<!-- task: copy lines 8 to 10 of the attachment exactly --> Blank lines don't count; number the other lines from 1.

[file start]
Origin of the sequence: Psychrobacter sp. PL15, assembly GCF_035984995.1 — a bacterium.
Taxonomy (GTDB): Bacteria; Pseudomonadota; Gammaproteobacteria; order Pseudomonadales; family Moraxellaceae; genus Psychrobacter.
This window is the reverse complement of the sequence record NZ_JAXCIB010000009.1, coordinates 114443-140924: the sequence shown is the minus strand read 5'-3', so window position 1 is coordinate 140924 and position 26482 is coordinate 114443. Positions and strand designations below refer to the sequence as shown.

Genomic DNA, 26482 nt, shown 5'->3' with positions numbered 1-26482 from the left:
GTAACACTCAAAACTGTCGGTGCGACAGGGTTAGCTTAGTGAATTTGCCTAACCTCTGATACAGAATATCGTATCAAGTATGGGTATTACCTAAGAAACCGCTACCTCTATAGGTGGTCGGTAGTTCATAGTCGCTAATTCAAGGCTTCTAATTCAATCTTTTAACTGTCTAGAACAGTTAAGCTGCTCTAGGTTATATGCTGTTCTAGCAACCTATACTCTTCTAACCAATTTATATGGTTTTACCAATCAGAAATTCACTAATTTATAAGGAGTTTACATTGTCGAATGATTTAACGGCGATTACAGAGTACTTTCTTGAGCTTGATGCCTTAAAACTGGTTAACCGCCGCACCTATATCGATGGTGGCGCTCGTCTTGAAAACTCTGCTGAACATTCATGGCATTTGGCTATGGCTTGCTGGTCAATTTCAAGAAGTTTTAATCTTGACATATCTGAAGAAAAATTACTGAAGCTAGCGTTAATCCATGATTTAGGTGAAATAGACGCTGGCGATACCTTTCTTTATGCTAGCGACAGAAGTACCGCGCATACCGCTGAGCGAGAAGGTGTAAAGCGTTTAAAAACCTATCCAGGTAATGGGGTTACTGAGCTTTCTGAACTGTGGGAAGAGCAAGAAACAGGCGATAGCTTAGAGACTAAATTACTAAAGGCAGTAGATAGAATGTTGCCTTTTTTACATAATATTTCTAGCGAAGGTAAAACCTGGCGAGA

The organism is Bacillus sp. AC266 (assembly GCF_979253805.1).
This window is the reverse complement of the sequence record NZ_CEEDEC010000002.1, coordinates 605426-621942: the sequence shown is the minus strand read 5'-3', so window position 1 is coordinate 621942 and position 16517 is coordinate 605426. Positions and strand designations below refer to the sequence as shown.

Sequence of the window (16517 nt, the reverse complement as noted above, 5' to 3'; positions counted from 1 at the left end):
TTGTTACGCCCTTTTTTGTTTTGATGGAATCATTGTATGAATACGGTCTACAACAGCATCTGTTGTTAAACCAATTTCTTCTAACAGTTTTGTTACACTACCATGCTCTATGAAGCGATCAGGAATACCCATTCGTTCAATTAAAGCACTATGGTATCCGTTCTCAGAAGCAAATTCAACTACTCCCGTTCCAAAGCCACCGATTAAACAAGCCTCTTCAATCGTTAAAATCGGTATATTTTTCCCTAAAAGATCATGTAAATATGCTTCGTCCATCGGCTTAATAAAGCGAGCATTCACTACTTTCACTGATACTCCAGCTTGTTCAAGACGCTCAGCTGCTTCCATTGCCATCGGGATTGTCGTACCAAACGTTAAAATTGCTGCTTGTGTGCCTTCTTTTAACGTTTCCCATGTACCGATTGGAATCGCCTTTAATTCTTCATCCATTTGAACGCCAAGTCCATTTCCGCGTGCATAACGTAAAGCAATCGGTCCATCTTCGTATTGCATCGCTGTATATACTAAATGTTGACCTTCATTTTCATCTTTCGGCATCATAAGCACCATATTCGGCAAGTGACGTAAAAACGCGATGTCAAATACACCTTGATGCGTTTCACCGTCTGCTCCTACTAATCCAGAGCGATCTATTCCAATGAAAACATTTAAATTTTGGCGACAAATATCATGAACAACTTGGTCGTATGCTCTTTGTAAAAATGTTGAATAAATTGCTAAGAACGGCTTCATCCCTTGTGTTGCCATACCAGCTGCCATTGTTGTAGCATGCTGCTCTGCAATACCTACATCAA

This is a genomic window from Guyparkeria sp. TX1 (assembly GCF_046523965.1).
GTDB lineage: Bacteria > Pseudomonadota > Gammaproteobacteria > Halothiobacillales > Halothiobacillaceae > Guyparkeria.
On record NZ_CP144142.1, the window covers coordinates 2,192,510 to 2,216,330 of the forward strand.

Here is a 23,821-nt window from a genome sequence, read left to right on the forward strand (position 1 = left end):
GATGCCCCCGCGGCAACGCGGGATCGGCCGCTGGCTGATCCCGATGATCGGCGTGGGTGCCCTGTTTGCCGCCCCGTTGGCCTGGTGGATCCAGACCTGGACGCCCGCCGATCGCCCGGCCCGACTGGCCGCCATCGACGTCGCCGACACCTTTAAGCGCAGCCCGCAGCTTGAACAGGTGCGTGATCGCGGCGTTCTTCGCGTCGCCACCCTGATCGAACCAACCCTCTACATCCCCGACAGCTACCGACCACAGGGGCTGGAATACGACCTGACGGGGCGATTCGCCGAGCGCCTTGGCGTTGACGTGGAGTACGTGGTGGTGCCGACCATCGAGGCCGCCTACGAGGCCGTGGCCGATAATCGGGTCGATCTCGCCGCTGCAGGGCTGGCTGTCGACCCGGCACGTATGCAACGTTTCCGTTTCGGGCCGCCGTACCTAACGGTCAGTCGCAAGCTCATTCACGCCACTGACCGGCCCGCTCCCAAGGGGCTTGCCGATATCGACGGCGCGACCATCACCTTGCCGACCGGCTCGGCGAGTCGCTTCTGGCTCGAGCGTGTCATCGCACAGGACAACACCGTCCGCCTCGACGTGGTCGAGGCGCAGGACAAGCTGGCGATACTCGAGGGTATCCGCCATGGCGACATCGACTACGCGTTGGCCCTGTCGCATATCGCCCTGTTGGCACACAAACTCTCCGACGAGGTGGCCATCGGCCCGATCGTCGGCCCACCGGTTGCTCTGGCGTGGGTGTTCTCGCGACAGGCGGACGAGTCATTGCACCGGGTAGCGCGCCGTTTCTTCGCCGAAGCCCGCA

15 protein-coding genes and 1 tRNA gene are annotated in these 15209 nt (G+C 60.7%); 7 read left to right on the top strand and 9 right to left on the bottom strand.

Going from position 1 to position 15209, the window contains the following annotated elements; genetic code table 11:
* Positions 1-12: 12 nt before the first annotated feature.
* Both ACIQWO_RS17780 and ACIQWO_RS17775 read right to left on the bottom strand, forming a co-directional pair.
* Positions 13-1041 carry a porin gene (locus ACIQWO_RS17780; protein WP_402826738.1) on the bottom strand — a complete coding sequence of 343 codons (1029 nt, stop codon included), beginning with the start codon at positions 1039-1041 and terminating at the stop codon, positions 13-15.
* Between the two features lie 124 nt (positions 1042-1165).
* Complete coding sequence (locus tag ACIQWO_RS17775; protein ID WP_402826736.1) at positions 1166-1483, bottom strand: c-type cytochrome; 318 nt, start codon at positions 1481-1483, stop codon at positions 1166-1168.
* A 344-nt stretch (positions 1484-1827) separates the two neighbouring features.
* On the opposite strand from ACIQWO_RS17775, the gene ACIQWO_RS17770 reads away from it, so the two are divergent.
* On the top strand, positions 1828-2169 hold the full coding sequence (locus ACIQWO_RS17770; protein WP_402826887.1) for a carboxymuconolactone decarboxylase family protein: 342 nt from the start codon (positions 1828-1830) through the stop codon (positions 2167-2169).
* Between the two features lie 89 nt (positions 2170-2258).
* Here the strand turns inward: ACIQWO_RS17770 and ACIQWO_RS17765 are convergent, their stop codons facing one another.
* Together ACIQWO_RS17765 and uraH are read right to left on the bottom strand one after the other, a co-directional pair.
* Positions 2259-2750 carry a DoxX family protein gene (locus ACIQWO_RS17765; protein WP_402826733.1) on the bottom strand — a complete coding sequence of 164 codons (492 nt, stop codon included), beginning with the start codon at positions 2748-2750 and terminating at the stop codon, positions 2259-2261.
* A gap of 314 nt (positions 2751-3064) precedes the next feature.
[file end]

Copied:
Sequence of the window (16517 nt, the reverse complement as noted above, 5' to 3'; positions counted from 1 at the left end):
TTGTTACGCCCTTTTTTGTTTTGATGGAATCATTGTATGAATACGGTCTACAACAGCATCTGTTGTTAAACCAATTTCTTCTAACAGTTTTGTTACACTACCATGCTCTATGAAGCGATCAGGAATACCCATTCGTTCAATTAAAGCACTATGGTATCCGTTCTCAGAAGCAAATTCAACTACTCCCGTTCCAAAGCCACCGATTAAACAAGCCTCTTCAATCGTTAAAATCGGTATATTTTTCCCTAAAAGATCATGTAAATATGCTTCGTCCATCGGCTTAATAAAGCGAGCATTCACTACTTTCACTGATACTCCAGCTTGTTCAAGACGCTCAGCTGCTTCCATTGCCATCGGGATTGTCGTACCAAACGTTAAAATTGCTGCTTGTGTGCCTTCTTTTAACGTTTCCCATGTACCGATTGGAATCGCCTTTAATTCTTCATCCATTTGAACGCCAAGTCCATTTCCGCGTGCATAACGTAAAGCAATCGGTCCATCTTCGTATTGCATCGCTGTATATACTAAATGTTGACCTTCATTTTCATCTTTCGGCATCATAAGCACCATATTCGGCAAGTGACGTAAAAACGCGATGTCAAATACACCTTGATGCGTTTCACCGTCTGCTCCTACTAATCCAGAGCGATCTATTCCAATGAAAACATTTAAATTTTGGCGACAAATATCATGAACAACTTGGTCGTATGCTCTTTGTAAAAATGTTGAATAAATTGCTAAGAACGGCTTCATCCCTTGTGTTGCCATACCAGCTGCCATTGTTGTAGCATGCTGCTCTGCAATACCTACATCAA

This is a genomic window from Guyparkeria sp. TX1 (assembly GCF_046523965.1).